By Dr Ananya Mandal, MD
Metastasis is a complex process that involves the spread of a tumor or cancer to distant parts of the body from its original site. However, this is a difficult process. To successfully colonize a distant area in the body a cancer cell must complete a series of steps before it becomes a clinically detectable lesion.
Steps of metastasis
The steps of metastasis include:
- separation from the primary tumor
- invasion through tissues around the initial lesion and penetration of their basement membranes
- entry into the blood vessels and survival within blood - spread via blood vessels is called hematogenous spread
- entry into lymphatics or peritoneal cavity - spread via lymph channels is called lymphatic spread
- reaching the distant organ like lungs, liver, brain bone etc.
- formation of a new lesion along with new blood vessels feeding the tumor - formation of new blood vessels is termed angiogenesis
All this while, the cancer cells have to avoid being killed by the body’s natural immune system.
Routes of metastasis
There are four possible routes of spread of cancer. These include:
- spread via lymphatic channels – this is favoured by most carcinomas
- spread via blood vessels – this is favoured by sarcomas and some carcinomas that originate in the kidneys - because of their thinner walls veins are more frequently invaded than arteries and the spread is via veins
- spread via body cavities – the cancer cells seed onto peritoneal (covering the gut and stomach and other abdominal organs), pleural (covering the lungs), pericardial (covering the heart) or subarchnoid spaces (covering the brain) and membranes
- transplantation of the cancer – this occurs by carriage of fragments of tumor cells via needles or surgical instruments to other parts of the body during surgery and diagnostic procedures
Why is metastasis dangerous?
Metastasis is of great importance since most of the cancer deaths are caused by spread of the primary cancer to distant sites. In most cases, cancer patients with localized tumors have a better chance at survival than those with metastatic tumors.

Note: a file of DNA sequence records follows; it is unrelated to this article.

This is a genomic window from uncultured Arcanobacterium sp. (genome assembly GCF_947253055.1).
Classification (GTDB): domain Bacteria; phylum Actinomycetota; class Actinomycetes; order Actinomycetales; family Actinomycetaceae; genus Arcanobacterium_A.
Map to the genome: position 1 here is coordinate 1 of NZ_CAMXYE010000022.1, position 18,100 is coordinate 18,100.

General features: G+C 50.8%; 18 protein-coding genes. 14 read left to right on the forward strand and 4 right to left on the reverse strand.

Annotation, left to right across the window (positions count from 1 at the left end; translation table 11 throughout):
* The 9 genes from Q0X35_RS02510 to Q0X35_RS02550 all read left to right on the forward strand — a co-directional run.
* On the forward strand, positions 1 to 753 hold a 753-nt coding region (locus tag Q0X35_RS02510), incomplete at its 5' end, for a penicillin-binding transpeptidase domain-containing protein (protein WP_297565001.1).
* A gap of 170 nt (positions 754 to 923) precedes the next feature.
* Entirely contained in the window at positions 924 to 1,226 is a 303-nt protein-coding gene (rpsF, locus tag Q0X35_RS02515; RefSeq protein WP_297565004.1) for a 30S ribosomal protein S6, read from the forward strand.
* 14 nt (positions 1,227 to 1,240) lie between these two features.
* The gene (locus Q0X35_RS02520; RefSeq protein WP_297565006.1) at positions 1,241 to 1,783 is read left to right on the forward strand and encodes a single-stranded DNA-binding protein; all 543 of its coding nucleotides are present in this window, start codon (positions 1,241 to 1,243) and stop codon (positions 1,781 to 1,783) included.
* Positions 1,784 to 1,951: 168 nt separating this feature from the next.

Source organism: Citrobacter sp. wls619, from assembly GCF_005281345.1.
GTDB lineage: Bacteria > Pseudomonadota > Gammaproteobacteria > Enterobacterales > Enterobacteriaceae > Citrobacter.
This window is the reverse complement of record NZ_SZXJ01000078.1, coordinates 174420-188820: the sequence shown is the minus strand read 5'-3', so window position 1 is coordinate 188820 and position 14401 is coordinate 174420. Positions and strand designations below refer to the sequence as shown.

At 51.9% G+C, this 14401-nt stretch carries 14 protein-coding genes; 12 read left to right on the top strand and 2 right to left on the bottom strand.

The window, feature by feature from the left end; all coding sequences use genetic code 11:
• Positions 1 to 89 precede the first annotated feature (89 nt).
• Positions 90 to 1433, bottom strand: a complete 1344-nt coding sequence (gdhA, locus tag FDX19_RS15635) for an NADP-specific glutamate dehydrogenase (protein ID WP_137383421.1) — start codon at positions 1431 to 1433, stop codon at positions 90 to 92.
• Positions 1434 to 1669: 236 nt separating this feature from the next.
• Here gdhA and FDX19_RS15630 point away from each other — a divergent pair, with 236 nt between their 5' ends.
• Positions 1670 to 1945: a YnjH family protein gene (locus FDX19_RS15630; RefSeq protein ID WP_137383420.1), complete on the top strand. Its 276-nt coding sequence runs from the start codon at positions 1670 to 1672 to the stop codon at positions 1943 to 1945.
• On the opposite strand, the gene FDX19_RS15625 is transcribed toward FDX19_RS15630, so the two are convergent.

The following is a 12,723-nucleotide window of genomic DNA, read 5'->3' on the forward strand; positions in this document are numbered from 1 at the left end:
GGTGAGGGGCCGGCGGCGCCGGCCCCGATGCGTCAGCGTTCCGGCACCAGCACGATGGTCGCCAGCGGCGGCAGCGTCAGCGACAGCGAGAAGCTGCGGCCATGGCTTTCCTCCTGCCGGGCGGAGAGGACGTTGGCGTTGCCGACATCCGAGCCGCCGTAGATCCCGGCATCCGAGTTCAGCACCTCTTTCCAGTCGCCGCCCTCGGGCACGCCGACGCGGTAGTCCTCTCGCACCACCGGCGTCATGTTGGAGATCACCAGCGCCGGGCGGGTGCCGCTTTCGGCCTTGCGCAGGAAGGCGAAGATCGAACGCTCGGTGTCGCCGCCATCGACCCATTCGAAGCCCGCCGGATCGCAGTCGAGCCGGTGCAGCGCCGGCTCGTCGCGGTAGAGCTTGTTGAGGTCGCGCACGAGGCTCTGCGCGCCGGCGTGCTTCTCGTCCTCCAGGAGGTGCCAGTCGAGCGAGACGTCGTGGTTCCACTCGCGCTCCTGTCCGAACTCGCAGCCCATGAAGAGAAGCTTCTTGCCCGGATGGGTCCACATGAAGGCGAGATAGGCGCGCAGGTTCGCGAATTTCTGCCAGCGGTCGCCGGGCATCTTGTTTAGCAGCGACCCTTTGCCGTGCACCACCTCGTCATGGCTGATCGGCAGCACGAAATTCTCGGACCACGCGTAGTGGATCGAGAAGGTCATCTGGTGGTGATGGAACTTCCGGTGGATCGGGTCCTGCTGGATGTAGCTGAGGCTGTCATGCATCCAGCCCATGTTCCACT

New evidence shows that 60% to 70% of patients have initiated the metastatic process by the time of diagnosis. In addition, even patients that have no evidence of tumor spread at diagnosis are at risk for metastatic disease and need to be treated accordingly.
Metastasis “seed and soil theory” and organs susceptible
Metastasis is one of three hallmarks of malignancy or cancer as opposed to a benign tumor. Most tumors and other neoplasms can metastasize. The degree of ability to spread, however, varies between different types of tumors. For example, basal cell carcinoma rarely spreads.
Some organs are more prone than others to metastasis of primary tumors. This was first discussed as the "seed and soil" theory by Stephen Paget over a century ago in 1889. For example, bones are the favoured site for prostate cancer, colon cancer spreads to liver, stomach cancer can metastasize to the ovaries and is then called Krukenberg tumor.
The theory states that cancer cells find survival outside their primary suites difficult. To spread they need to find a location with similar characteristics. For example, breast cancer cells need calcium ions from breast milk to proliferate. Thus they may prefer the bones as a site of spread as bones are rich in calcium. Malignant melanoma favors melanocytes and nerves and thus may spread to the brain since the neural tissue and melanocytes arise from the same cell line in the embryo.
Challenges to the “seed and soil” theory
This “seed and soil” theory was challenged by James Ewing in 1928 who suggested that metastasis occurs purely by anatomic and mechanical routes. He suggested the spread via lymphatic channels and blood vessels. He noted that cancer cells affected the regional lymph nodes near the primary tumor. This is called nodal involvement, positive nodes, or regional disease.
Primary tumors need biopsies of at least two lymph nodes near a tumor site when doing surgery to examine or remove a tumor. Localized spread to regional lymph nodes near the primary tumor is not normally counted as metastasis, although this is a sign of poor outcome.
Reviewed by April Cashin-Garbutt, BA Hons (Cantab)
Last Updated: Nov 6, 2012